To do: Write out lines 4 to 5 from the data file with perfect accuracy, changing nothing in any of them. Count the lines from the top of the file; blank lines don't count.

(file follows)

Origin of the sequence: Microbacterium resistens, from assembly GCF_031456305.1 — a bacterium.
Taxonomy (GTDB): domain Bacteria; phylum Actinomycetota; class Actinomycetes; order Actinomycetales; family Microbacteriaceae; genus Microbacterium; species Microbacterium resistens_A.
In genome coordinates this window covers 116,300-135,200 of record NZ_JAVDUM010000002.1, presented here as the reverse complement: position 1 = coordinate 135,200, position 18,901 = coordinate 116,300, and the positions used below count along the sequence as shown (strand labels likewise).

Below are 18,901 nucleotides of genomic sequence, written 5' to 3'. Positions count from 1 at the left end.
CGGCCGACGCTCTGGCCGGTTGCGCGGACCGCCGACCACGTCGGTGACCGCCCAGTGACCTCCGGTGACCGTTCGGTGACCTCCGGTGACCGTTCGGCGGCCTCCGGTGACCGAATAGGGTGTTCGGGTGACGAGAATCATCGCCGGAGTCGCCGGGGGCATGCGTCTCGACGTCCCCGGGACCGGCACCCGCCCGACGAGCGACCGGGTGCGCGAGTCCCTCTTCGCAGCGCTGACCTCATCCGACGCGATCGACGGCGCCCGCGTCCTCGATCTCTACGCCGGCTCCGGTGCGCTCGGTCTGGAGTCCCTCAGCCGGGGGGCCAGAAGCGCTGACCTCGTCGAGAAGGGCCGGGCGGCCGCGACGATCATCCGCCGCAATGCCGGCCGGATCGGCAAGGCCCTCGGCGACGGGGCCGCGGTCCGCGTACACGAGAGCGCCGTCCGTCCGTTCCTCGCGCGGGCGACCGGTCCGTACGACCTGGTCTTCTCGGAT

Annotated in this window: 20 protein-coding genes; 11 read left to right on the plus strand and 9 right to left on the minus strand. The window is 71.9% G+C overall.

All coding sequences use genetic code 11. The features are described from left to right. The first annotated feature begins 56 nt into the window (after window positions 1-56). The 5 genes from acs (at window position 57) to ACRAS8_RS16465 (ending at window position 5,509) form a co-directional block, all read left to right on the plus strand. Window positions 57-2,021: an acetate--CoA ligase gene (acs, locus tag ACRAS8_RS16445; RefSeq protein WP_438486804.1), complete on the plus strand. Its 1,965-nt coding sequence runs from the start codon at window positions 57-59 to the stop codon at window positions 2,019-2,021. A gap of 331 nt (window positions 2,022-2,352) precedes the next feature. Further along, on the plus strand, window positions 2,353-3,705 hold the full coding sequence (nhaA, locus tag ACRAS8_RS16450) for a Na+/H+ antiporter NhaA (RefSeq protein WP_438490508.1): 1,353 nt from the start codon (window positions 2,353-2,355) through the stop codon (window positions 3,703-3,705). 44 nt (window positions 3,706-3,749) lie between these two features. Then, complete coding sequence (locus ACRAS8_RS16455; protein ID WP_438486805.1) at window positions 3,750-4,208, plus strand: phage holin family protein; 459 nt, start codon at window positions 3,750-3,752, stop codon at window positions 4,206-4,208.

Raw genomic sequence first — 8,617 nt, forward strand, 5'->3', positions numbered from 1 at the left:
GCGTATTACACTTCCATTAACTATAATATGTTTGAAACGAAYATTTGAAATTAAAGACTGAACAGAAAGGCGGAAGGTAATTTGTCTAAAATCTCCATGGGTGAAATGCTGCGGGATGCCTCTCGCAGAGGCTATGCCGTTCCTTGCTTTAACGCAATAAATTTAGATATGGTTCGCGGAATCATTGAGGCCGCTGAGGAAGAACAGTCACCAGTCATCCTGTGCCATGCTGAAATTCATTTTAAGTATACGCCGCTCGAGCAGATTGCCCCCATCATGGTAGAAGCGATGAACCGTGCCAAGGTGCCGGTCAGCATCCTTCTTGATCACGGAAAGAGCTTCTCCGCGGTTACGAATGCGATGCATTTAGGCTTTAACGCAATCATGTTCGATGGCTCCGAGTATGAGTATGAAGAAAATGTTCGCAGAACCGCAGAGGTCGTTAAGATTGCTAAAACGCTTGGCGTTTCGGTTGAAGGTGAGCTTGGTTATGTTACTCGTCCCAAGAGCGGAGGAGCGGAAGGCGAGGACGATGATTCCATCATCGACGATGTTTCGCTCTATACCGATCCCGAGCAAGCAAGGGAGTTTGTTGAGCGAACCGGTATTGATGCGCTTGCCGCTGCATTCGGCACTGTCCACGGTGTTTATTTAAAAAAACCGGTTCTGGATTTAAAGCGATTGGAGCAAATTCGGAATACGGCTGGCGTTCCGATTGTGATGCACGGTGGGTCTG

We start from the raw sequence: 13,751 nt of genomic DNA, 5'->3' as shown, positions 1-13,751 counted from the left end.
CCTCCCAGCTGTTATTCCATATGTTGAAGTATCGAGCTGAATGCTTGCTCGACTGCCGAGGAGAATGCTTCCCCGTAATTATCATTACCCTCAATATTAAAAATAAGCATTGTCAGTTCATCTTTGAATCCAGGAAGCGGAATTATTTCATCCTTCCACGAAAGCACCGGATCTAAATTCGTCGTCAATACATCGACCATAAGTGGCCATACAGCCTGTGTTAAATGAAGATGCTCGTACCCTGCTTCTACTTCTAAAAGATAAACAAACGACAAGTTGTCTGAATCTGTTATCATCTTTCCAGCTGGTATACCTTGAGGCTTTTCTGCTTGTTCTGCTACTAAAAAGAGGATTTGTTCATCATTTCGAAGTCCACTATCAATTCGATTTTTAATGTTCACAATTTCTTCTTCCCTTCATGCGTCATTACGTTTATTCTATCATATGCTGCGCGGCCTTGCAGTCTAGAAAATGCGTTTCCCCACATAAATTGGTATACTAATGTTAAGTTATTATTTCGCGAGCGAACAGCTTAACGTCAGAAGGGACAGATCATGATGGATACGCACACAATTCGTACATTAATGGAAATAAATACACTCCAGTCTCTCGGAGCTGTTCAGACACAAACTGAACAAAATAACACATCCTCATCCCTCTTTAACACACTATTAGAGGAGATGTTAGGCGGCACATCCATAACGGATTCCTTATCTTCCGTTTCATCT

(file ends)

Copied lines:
Below are 18,901 nucleotides of genomic sequence, written 5' to 3'. Positions count from 1 at the left end.
CGGCCGACGCTCTGGCCGGTTGCGCGGACCGCCGACCACGTCGGTGACCGCCCAGTGACCTCCGGTGACCGTTCGGTGACCTCCGGTGACCGTTCGGCGGCCTCCGGTGACCGAATAGGGTGTTCGGGTGACGAGAATCATCGCCGGAGTCGCCGGGGGCATGCGTCTCGACGTCCCCGGGACCGGCACCCGCCCGACGAGCGACCGGGTGCGCGAGTCCCTCTTCGCAGCGCTGACCTCATCCGACGCGATCGACGGCGCCCGCGTCCTCGATCTCTACGCCGGCTCCGGTGCGCTCGGTCTGGAGTCCCTCAGCCGGGGGGCCAGAAGCGCTGACCTCGTCGAGAAGGGCCGGGCGGCCGCGACGATCATCCGCCGCAATGCCGGCCGGATCGGCAAGGCCCTCGGCGACGGGGCCGCGGTCCGCGTACACGAGAGCGCCGTCCGTCCGTTCCTCGCGCGGGCGACCGGTCCGTACGACCTGGTCTTCTCGGAT